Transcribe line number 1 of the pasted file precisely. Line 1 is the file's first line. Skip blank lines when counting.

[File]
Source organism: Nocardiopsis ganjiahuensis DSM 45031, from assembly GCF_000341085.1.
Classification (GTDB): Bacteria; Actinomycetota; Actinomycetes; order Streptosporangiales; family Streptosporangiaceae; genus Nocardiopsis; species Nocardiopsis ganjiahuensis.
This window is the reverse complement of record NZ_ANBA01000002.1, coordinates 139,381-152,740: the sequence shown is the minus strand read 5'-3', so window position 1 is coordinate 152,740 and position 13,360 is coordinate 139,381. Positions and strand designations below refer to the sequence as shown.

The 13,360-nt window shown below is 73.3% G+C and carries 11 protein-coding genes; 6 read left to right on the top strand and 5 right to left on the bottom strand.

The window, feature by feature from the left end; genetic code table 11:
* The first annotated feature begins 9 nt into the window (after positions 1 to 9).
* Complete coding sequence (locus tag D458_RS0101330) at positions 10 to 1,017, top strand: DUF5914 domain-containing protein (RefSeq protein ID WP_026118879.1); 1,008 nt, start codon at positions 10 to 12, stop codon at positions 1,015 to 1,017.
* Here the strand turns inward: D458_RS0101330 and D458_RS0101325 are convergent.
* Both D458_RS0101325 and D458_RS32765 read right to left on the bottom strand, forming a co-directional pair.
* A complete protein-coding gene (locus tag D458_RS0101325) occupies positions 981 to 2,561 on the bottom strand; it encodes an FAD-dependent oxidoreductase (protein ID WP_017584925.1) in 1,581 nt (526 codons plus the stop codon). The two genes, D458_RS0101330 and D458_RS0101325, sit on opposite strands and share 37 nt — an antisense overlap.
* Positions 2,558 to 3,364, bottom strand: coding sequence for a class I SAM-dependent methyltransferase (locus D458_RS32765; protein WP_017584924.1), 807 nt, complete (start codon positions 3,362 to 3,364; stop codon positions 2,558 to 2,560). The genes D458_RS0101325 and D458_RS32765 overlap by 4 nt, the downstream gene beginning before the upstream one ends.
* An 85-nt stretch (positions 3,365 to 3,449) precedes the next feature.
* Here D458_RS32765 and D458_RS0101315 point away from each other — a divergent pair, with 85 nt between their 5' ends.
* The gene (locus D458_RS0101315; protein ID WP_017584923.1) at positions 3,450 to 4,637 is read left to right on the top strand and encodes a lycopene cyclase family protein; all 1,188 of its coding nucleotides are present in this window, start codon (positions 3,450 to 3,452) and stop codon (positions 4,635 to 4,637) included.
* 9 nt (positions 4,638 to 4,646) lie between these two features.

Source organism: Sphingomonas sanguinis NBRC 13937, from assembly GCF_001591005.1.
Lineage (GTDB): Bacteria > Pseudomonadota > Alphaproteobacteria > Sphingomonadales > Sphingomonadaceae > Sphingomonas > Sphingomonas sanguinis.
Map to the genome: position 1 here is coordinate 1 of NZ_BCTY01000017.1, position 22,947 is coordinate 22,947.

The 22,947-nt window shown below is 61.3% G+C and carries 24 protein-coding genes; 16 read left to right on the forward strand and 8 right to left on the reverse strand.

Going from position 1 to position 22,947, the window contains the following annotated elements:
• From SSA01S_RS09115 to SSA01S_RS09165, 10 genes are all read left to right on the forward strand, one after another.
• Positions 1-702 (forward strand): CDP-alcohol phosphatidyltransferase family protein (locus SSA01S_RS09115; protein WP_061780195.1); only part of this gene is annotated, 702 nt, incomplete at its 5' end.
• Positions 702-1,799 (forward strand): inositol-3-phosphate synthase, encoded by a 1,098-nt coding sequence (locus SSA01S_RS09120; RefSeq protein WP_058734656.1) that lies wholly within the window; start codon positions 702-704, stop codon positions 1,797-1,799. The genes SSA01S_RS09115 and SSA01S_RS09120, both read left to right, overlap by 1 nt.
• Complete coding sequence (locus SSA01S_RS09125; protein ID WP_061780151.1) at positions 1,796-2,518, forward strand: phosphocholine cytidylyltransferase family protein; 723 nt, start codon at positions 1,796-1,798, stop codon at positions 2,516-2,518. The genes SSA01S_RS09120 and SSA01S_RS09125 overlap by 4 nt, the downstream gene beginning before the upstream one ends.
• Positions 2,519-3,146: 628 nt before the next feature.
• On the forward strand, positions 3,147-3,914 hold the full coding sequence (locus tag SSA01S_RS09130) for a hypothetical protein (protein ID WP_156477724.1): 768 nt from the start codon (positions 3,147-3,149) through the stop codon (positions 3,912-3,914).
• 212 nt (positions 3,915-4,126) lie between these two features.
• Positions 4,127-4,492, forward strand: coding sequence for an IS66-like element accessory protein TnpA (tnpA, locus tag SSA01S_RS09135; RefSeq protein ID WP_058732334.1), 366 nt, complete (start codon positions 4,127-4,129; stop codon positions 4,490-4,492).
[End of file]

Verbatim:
Source organism: Nocardiopsis ganjiahuensis DSM 45031, from assembly GCF_000341085.1.